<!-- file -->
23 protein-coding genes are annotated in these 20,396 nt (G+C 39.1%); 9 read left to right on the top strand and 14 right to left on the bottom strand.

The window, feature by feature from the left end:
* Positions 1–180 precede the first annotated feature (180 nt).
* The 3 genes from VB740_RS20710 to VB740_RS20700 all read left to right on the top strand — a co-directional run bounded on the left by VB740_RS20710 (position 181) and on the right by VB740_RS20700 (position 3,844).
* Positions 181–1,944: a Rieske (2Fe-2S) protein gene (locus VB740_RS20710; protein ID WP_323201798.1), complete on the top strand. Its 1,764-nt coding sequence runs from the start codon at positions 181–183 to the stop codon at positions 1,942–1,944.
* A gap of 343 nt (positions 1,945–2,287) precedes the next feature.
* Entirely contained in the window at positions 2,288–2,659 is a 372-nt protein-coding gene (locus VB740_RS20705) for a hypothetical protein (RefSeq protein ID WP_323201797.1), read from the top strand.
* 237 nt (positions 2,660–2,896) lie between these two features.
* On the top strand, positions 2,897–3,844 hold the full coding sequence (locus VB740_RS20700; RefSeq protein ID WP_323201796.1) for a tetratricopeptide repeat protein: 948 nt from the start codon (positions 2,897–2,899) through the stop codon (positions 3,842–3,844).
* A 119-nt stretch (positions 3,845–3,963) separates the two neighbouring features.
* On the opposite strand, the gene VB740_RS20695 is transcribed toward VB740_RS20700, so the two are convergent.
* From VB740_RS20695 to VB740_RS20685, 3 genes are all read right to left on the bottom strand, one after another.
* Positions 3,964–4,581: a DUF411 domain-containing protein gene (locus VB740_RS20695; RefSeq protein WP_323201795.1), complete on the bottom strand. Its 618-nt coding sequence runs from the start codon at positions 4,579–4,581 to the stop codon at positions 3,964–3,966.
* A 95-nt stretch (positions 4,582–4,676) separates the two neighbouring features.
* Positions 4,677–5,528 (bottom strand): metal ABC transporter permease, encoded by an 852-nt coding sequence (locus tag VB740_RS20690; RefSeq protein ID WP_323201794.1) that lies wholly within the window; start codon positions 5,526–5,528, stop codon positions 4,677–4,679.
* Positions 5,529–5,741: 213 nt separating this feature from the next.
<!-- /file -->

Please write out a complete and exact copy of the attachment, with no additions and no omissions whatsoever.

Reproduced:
23 protein-coding genes are annotated in these 20,396 nt (G+C 39.1%); 9 read left to right on the top strand and 14 right to left on the bottom strand.

The window, feature by feature from the left end:
* Positions 1–180 precede the first annotated feature (180 nt).
* The 3 genes from VB740_RS20710 to VB740_RS20700 all read left to right on the top strand — a co-directional run bounded on the left by VB740_RS20710 (position 181) and on the right by VB740_RS20700 (position 3,844).
* Positions 181–1,944: a Rieske (2Fe-2S) protein gene (locus VB740_RS20710; protein ID WP_323201798.1), complete on the top strand. Its 1,764-nt coding sequence runs from the start codon at positions 181–183 to the stop codon at positions 1,942–1,944.
* A gap of 343 nt (positions 1,945–2,287) precedes the next feature.
* Entirely contained in the window at positions 2,288–2,659 is a 372-nt protein-coding gene (locus VB740_RS20705) for a hypothetical protein (RefSeq protein ID WP_323201797.1), read from the top strand.
* 237 nt (positions 2,660–2,896) lie between these two features.
* On the top strand, positions 2,897–3,844 hold the full coding sequence (locus VB740_RS20700; RefSeq protein ID WP_323201796.1) for a tetratricopeptide repeat protein: 948 nt from the start codon (positions 2,897–2,899) through the stop codon (positions 3,842–3,844).
* A 119-nt stretch (positions 3,845–3,963) separates the two neighbouring features.
* On the opposite strand, the gene VB740_RS20695 is transcribed toward VB740_RS20700, so the two are convergent.
* From VB740_RS20695 to VB740_RS20685, 3 genes are all read right to left on the bottom strand, one after another.
* Positions 3,964–4,581: a DUF411 domain-containing protein gene (locus VB740_RS20695; RefSeq protein WP_323201795.1), complete on the bottom strand. Its 618-nt coding sequence runs from the start codon at positions 4,579–4,581 to the stop codon at positions 3,964–3,966.
* A 95-nt stretch (positions 4,582–4,676) separates the two neighbouring features.
* Positions 4,677–5,528 (bottom strand): metal ABC transporter permease, encoded by an 852-nt coding sequence (locus tag VB740_RS20690; RefSeq protein ID WP_323201794.1) that lies wholly within the window; start codon positions 5,526–5,528, stop codon positions 4,677–4,679.
* Positions 5,529–5,741: 213 nt separating this feature from the next.